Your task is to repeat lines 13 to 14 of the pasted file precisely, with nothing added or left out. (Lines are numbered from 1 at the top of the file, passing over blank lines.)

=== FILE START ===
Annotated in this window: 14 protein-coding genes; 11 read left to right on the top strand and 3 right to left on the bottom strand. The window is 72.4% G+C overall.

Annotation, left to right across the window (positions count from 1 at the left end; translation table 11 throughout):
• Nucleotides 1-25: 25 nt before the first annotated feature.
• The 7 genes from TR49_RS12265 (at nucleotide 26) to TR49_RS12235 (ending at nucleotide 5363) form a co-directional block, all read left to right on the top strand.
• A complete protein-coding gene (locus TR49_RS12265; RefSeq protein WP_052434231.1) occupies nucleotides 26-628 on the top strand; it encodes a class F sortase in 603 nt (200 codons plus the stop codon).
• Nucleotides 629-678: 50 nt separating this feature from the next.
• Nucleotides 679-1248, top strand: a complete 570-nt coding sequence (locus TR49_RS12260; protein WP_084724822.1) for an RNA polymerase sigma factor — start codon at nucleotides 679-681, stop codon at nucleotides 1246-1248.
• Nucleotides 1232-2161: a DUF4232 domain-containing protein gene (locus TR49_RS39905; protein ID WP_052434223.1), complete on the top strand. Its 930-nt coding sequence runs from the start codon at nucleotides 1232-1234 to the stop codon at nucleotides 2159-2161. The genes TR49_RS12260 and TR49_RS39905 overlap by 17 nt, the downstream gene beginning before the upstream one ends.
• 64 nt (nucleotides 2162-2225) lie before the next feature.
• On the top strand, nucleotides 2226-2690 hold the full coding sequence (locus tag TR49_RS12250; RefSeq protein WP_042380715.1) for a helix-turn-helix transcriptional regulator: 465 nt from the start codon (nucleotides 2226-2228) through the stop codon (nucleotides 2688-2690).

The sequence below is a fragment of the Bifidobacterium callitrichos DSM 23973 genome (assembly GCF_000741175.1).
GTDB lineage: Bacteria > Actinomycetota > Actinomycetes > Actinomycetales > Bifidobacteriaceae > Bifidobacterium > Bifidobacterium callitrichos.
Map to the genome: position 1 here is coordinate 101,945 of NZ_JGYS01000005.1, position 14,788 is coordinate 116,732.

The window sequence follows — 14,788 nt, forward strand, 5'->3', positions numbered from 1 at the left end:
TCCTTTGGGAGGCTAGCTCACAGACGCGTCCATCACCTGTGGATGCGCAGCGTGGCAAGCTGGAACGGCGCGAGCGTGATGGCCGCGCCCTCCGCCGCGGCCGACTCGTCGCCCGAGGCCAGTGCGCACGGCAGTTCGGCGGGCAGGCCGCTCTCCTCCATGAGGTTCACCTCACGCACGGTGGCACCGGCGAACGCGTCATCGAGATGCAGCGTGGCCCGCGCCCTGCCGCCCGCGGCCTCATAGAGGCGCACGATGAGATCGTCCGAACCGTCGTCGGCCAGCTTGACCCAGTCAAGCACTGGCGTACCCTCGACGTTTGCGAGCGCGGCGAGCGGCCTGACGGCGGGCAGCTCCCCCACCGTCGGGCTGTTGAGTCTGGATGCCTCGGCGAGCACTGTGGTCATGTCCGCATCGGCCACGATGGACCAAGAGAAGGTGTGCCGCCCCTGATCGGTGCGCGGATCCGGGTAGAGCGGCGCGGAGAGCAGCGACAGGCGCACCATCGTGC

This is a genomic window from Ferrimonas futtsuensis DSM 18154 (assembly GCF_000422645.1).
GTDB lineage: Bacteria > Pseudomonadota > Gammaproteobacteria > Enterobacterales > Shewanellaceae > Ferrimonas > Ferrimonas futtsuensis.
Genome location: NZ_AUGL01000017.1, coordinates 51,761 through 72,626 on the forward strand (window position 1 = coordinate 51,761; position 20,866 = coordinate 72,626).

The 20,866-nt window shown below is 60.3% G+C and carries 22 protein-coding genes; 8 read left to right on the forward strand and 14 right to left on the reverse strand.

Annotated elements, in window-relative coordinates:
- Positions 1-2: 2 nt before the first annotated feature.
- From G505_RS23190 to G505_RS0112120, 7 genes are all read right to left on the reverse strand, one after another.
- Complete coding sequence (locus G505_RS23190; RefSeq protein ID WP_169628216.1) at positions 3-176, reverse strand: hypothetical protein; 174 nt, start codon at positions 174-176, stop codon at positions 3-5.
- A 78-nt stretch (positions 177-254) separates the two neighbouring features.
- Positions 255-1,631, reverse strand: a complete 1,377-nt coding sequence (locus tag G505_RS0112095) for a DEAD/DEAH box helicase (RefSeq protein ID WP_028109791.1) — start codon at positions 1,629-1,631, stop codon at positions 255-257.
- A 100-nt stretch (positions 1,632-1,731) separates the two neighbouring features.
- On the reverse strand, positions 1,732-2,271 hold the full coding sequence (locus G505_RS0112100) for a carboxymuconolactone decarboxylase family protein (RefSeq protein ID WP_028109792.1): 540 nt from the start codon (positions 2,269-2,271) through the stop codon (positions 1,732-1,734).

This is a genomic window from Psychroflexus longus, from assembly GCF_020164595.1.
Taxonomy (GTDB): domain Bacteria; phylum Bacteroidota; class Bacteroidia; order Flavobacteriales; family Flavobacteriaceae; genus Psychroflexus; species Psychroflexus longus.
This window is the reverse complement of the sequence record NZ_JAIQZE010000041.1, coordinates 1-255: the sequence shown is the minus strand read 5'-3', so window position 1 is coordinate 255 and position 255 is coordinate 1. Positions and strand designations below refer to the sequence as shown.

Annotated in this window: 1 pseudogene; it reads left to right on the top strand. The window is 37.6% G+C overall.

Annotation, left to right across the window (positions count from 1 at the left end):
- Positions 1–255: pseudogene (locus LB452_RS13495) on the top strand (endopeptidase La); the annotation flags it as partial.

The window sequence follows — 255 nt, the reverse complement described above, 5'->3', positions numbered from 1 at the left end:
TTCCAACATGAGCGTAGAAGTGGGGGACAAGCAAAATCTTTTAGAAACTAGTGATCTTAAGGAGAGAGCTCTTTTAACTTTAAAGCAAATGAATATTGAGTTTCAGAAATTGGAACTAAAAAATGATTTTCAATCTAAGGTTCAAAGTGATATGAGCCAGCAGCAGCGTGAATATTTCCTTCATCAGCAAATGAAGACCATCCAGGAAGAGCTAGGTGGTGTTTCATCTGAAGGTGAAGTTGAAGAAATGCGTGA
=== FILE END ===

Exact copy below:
Map to the genome: position 1 here is coordinate 101,945 of NZ_JGYS01000005.1, position 14,788 is coordinate 116,732.

The window sequence follows — 14,788 nt, forward strand, 5'->3', positions numbered from 1 at the left end: